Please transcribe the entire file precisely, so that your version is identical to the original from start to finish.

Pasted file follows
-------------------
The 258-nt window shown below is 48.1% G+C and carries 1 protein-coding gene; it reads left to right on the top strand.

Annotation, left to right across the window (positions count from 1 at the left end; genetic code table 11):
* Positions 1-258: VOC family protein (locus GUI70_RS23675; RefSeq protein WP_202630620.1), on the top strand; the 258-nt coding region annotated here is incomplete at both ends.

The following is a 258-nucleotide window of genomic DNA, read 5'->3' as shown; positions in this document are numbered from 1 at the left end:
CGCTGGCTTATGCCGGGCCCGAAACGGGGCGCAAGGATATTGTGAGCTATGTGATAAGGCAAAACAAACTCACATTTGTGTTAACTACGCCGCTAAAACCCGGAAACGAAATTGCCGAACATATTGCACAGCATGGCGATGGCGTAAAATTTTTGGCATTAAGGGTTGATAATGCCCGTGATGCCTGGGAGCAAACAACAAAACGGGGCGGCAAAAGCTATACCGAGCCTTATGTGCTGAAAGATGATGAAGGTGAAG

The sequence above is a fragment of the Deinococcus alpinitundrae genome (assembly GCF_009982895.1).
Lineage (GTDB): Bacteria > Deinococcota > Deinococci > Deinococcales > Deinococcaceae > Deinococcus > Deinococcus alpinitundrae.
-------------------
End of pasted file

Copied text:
The 258-nt window shown below is 48.1% G+C and carries 1 protein-coding gene; it reads left to right on the top strand.

Annotation, left to right across the window (positions count from 1 at the left end; genetic code table 11):
* Positions 1-258: VOC family protein (locus GUI70_RS23675; RefSeq protein WP_202630620.1), on the top strand; the 258-nt coding region annotated here is incomplete at both ends.

The following is a 258-nucleotide window of genomic DNA, read 5'->3' as shown; positions in this document are numbered from 1 at the left end:
CGCTGGCTTATGCCGGGCCCGAAACGGGGCGCAAGGATATTGTGAGCTATGTGATAAGGCAAAACAAACTCACATTTGTGTTAACTACGCCGCTAAAACCCGGAAACGAAATTGCCGAACATATTGCACAGCATGGCGATGGCGTAAAATTTTTGGCATTAAGGGTTGATAATGCCCGTGATGCCTGGGAGCAAACAACAAAACGGGGCGGCAAAAGCTATACCGAGCCTTATGTGCTGAAAGATGATGAAGGTGAAG

The sequence above is a fragment of the Deinococcus alpinitundrae genome (assembly GCF_009982895.1).
Lineage (GTDB): Bacteria > Deinococcota > Deinococci > Deinococcales > Deinococcaceae > Deinococcus > Deinococcus alpinitundrae.